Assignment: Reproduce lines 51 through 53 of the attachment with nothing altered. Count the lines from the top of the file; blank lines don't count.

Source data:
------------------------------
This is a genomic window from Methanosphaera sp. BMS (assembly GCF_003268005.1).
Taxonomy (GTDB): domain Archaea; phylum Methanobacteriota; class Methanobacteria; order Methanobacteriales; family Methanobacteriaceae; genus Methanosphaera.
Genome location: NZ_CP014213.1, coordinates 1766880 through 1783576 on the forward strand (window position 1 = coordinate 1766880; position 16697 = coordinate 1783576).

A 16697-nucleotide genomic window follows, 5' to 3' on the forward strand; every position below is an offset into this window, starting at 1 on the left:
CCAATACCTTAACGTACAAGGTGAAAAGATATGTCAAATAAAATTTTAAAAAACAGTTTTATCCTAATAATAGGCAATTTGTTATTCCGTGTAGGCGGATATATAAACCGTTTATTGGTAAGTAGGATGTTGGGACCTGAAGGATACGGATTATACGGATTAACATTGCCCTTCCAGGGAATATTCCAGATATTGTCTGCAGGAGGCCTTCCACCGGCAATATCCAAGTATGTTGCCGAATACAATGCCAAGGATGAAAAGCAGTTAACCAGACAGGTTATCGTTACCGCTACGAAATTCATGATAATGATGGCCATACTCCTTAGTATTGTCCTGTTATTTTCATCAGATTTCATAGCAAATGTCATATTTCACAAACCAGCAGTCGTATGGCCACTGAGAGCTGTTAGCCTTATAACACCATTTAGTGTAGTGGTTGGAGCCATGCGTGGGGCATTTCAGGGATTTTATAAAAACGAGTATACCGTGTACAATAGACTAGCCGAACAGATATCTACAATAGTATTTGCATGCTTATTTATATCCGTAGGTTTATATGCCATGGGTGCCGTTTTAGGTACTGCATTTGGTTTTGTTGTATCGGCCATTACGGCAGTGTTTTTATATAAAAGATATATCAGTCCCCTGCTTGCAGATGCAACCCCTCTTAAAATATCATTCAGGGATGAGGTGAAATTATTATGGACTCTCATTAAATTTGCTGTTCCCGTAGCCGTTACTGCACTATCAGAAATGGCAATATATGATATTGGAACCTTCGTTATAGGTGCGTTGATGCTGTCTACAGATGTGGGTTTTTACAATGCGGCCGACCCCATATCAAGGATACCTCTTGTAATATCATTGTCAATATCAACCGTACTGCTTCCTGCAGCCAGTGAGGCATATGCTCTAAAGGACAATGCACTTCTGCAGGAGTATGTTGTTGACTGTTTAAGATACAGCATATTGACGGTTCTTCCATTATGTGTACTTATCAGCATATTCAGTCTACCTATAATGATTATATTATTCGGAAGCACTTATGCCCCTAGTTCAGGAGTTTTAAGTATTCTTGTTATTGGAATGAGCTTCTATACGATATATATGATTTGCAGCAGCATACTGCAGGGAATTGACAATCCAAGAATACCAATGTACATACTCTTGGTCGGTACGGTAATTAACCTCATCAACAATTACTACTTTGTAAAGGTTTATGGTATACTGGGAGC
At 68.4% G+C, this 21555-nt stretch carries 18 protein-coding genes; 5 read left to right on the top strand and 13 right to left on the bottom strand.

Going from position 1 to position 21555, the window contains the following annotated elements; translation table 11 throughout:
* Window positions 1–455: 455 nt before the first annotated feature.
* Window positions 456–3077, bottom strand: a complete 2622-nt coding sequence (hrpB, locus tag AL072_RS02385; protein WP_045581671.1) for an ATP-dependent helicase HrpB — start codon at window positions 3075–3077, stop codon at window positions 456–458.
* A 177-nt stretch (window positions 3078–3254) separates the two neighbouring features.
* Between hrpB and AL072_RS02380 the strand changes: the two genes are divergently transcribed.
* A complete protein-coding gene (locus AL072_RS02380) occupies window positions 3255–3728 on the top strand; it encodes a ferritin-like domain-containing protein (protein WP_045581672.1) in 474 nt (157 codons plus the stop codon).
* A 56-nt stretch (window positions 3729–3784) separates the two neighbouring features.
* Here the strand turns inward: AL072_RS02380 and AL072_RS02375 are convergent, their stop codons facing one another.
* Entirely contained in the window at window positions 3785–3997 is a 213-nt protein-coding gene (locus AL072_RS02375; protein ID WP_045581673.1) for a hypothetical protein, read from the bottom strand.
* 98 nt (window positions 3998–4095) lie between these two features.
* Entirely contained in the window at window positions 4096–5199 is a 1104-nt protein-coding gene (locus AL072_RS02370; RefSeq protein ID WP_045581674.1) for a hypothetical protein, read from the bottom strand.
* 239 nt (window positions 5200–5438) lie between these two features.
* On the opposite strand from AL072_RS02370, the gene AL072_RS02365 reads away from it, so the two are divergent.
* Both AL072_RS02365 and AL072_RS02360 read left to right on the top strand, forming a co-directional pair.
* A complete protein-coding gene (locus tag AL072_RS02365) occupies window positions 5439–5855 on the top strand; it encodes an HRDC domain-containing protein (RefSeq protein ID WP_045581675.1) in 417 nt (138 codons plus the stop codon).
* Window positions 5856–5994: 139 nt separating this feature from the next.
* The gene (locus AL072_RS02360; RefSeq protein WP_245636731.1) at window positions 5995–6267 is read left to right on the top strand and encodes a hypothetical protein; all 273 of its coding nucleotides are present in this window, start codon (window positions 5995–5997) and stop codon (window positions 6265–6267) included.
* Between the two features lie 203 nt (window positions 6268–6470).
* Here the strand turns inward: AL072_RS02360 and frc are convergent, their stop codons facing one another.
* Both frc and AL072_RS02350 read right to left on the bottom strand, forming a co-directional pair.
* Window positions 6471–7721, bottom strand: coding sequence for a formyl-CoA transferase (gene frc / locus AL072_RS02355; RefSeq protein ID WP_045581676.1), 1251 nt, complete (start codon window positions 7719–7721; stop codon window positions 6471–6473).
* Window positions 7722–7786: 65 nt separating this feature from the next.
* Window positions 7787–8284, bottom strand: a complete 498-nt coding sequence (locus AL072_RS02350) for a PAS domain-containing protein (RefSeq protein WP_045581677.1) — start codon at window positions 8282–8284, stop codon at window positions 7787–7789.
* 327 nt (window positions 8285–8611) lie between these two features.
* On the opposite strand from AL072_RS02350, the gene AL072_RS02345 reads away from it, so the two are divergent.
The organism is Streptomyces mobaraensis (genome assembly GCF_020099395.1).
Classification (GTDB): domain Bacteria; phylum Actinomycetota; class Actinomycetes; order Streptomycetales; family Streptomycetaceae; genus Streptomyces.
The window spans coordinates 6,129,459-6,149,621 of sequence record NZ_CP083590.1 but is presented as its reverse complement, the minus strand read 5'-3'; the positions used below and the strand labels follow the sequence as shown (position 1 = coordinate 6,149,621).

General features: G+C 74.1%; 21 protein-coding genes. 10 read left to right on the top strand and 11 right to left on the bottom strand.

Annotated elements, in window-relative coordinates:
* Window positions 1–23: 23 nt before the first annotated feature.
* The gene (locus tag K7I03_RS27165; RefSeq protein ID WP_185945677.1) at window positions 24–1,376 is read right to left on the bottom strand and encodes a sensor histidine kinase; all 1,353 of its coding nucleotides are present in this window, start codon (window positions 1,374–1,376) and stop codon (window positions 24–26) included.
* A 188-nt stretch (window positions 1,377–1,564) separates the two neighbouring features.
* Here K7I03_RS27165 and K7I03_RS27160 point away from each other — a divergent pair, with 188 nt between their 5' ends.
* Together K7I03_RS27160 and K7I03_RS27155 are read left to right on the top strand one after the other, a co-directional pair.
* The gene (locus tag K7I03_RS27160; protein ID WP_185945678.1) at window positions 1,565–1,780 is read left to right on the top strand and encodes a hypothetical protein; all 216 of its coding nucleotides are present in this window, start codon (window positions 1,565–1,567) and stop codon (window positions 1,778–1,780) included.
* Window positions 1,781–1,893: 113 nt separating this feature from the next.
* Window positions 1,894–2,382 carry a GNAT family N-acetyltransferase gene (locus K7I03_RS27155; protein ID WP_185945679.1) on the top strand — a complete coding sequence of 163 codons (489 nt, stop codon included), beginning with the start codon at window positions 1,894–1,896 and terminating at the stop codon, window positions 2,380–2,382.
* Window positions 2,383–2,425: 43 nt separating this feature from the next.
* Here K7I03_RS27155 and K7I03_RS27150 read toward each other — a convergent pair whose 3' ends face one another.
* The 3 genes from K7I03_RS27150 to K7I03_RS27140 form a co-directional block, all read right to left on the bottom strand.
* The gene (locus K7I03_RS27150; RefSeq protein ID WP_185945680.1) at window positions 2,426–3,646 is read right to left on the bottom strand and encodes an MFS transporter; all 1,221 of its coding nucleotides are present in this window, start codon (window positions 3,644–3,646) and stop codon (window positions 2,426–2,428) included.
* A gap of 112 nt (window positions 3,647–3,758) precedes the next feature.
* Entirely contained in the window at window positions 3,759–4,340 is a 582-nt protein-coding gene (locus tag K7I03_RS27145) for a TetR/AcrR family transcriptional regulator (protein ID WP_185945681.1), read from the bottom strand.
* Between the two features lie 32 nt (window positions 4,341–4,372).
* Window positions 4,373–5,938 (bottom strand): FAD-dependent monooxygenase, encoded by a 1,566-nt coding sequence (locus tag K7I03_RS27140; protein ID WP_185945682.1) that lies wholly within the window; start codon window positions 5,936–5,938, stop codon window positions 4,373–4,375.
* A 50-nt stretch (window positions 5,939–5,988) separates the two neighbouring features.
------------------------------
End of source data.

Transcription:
* Between the two features lie 32 nt (window positions 4,341–4,372).
* Window positions 4,373–5,938 (bottom strand): FAD-dependent monooxygenase, encoded by a 1,566-nt coding sequence (locus tag K7I03_RS27140; protein ID WP_185945682.1) that lies wholly within the window; start codon window positions 5,936–5,938, stop codon window positions 4,373–4,375.
* A 50-nt stretch (window positions 5,939–5,988) separates the two neighbouring features.